The third toast was to The Lord Mayor; and to all the Guests, so we toasted ourselves!
We were also meant to finish the nights olde worlde protocol with a tradition called The Loving Cup. This City tradition, supposedly dating back to Anglo-Saxon times, follows the singing of grace at the end of the meal. It marks the fellowship of the assembled company that ‘’we all drink out of the same chalice (no chance of getting poisoned) but not leaving anything to chance, the back of the drinker is always protected by his neighbour who stands on guard until the action is finished. The basic principle is that there are always THREE diners standing at the same time. Traditionally it starts with the Master who drinks wine from a silver chalice with a lid, bows to the assembled company, then turns to his right. He bows to his neighbour who has stood up and also bows. The Master passes the Cup to the neighbour and lifts the lid with his left hand and wipes the lip of the Cup. The neighbour drinks, the Master replaces the lid and the fellow turns to his right where his neighbour stands up. In the meantime, the Master guards the first neighbour’s back against assault. And so on round the hall. Basically, drink, wipe, bow and pass the Cup to your neighbour.
This process would take far too long with a hall of 200 guests, so more than one Loving Cup is in operation used to pass down the tables.
However, we were assured not to worry about the public health issues of communal drinking of wine. Covid put paid to that. The ceremony is still followed but in the Loving Cup are liqueur chocolates!’’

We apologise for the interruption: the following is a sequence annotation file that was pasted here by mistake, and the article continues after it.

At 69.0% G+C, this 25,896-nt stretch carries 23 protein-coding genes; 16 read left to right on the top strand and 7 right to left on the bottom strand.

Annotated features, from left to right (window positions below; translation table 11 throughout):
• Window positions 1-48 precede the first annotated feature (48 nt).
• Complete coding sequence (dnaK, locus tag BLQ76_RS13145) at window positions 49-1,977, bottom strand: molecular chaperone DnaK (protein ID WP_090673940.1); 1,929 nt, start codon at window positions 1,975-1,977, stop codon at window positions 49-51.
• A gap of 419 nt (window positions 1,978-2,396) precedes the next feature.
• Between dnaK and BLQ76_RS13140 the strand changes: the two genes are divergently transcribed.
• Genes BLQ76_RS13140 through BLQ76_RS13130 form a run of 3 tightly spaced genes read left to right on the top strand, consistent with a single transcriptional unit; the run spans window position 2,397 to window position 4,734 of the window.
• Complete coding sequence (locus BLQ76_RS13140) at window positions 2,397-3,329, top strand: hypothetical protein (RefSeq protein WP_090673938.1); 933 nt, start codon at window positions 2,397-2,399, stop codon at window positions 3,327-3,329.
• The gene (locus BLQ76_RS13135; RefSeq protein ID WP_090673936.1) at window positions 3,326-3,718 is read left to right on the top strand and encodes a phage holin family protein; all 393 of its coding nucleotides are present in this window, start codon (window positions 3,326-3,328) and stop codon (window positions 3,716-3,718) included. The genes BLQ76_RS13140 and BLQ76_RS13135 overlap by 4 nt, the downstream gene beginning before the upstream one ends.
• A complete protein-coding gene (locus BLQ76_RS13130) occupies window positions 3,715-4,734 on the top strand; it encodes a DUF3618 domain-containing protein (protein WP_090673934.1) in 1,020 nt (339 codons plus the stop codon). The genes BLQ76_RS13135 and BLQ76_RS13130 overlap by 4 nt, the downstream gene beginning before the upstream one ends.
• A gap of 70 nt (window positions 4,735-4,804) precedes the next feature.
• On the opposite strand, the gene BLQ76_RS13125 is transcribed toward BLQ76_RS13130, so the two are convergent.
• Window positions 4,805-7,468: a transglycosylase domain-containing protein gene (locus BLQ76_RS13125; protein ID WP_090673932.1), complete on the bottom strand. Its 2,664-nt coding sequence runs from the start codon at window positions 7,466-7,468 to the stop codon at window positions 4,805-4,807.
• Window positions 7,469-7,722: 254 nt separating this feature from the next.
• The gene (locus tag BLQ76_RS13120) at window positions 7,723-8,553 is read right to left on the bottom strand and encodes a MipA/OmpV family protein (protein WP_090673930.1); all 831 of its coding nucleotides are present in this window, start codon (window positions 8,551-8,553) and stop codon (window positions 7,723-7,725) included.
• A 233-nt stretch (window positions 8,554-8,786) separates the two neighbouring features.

I was really looking forward to this part of the formal dinner, but time restrictions apparently meant this did not take place.
It was a new experience for me – an interesting evening topped off with a keynote speech by my dear friend Tim Campbell MBE – thank you Tim for name checking me in your speech – it’s been an honour to have my peers encouraging the same synergy and ambitions as I have throughout the years.
I’m rarely nominated for awards- let alone win- so this moment was truly unexpected. I do what I do because I genuinely love speaking to young people and I love seeing them win. Whilst they feedback that I teach them how to be strong multi-media talents, it’s really me who learns valuable lessons from them and their energy motivates me.
I truly recommend that if you love your job and want to encourage new, young talent into your industry, then volunteering for Speakers For Schools is a satisfying and motivating thing!